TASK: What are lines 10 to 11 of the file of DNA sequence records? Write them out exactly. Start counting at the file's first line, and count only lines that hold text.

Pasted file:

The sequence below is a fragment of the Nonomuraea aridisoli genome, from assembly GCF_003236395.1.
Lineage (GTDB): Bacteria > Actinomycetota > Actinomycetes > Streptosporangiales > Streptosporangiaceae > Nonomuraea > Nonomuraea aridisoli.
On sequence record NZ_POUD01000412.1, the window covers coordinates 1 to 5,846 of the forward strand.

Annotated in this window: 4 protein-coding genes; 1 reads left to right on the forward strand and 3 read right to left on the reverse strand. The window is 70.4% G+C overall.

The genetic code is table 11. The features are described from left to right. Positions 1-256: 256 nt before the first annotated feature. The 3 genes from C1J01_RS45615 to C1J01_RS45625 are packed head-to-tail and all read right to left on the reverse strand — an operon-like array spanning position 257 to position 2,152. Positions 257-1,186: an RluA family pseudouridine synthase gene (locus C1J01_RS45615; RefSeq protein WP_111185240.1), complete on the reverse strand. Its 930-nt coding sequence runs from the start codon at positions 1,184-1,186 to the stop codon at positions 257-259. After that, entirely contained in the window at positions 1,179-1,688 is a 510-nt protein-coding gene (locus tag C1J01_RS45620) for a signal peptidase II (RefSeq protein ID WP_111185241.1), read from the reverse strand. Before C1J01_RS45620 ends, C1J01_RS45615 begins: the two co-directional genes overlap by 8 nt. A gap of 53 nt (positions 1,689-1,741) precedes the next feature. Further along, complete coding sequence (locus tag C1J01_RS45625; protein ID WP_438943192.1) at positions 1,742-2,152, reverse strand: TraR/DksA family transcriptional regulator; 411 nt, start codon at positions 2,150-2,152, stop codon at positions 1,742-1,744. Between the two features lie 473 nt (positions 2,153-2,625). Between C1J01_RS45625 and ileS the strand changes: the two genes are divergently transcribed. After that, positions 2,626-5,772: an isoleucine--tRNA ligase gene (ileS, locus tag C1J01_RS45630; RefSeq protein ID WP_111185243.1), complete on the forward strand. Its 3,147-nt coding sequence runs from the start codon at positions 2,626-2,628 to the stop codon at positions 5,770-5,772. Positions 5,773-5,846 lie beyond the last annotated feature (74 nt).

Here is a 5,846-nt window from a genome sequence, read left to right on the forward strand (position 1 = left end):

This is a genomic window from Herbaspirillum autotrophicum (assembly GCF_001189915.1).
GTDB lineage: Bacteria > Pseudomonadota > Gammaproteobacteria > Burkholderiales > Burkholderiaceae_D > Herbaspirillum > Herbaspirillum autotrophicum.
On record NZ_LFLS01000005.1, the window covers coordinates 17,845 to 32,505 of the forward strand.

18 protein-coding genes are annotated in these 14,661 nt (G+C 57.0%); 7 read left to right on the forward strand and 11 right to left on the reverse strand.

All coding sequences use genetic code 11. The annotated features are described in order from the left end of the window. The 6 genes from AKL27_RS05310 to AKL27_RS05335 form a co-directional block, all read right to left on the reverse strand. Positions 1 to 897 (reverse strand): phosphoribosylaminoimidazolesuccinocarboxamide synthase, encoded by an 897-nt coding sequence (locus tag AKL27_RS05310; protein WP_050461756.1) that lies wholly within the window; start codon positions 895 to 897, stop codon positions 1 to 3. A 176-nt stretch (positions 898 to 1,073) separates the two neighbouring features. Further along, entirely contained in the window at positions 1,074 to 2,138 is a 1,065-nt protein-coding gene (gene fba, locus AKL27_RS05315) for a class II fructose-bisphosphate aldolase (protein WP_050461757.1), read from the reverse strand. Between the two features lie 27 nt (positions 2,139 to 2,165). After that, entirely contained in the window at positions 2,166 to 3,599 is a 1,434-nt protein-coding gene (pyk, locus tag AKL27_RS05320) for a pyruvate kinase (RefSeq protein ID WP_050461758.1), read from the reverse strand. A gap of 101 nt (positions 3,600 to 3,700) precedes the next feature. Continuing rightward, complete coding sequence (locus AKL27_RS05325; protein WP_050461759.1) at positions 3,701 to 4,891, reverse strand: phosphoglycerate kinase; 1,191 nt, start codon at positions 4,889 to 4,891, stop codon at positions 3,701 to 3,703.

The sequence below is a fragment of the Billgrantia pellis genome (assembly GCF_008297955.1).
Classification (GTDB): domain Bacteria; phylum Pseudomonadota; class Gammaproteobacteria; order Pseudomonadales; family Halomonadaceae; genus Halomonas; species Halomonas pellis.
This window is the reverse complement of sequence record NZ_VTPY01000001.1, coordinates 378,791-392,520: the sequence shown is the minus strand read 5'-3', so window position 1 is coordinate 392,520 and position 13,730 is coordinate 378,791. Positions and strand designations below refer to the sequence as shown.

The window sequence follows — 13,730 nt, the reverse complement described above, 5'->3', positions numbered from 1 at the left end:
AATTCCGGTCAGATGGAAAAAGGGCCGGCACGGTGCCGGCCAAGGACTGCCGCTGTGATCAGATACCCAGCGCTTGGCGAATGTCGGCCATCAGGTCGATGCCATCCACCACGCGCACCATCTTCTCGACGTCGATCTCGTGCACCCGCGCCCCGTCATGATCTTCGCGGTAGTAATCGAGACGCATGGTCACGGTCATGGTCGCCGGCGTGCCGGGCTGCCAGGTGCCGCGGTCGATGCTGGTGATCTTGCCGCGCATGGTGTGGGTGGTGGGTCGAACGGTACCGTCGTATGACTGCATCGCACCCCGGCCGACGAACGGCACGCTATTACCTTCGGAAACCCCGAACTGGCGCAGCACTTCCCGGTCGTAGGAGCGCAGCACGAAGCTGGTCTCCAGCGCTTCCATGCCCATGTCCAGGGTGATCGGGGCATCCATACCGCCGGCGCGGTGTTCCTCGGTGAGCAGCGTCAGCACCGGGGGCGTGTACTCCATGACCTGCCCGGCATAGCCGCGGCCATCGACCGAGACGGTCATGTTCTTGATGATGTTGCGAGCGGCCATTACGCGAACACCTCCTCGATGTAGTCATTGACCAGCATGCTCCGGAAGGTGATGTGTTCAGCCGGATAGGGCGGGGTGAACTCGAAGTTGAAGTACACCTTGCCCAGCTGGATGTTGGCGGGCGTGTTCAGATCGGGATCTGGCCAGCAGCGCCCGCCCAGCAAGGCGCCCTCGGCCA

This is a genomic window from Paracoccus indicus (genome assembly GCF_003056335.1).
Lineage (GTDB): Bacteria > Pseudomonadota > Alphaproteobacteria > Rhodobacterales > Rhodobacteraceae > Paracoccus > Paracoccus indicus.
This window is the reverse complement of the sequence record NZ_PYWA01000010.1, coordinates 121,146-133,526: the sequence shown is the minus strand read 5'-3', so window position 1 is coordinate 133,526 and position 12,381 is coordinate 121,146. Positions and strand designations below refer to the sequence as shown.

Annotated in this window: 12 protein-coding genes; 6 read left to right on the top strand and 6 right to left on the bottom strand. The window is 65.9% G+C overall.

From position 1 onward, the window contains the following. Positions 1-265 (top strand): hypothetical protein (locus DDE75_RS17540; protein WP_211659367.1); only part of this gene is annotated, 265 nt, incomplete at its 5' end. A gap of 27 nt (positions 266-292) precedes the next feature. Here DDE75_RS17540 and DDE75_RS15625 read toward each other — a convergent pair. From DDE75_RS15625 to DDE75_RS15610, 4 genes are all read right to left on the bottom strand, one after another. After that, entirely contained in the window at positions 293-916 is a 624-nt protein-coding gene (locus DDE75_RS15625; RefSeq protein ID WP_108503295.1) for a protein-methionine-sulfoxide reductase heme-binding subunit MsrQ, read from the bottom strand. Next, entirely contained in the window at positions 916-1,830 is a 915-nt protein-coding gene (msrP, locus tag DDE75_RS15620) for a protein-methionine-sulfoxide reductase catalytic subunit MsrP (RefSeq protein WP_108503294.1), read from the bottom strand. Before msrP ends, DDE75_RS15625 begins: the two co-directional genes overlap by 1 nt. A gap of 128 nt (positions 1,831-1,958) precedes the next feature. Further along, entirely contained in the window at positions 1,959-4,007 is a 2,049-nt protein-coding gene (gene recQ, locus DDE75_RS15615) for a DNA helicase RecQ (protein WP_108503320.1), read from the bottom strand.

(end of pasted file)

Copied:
18 protein-coding genes are annotated in these 14,661 nt (G+C 57.0%); 7 read left to right on the forward strand and 11 right to left on the reverse strand.

All coding sequences use genetic code 11. The annotated features are described in order from the left end of the window. The 6 genes from AKL27_RS05310 to AKL27_RS05335 form a co-directional block, all read right to left on the reverse strand. Positions 1 to 897 (reverse strand): phosphoribosylaminoimidazolesuccinocarboxamide synthase, encoded by an 897-nt coding sequence (locus tag AKL27_RS05310; protein WP_050461756.1) that lies wholly within the window; start codon positions 895 to 897, stop codon positions 1 to 3. A 176-nt stretch (positions 898 to 1,073) separates the two neighbouring features. Further along, entirely contained in the window at positions 1,074 to 2,138 is a 1,065-nt protein-coding gene (gene fba, locus AKL27_RS05315) for a class II fructose-bisphosphate aldolase (protein WP_050461757.1), read from the reverse strand. Between the two features lie 27 nt (positions 2,139 to 2,165). After that, entirely contained in the window at positions 2,166 to 3,599 is a 1,434-nt protein-coding gene (pyk, locus tag AKL27_RS05320) for a pyruvate kinase (RefSeq protein ID WP_050461758.1), read from the reverse strand. A gap of 101 nt (positions 3,600 to 3,700) precedes the next feature. Continuing rightward, complete coding sequence (locus AKL27_RS05325; protein WP_050461759.1) at positions 3,701 to 4,891, reverse strand: phosphoglycerate kinase; 1,191 nt, start codon at positions 4,889 to 4,891, stop codon at positions 3,701 to 3,703.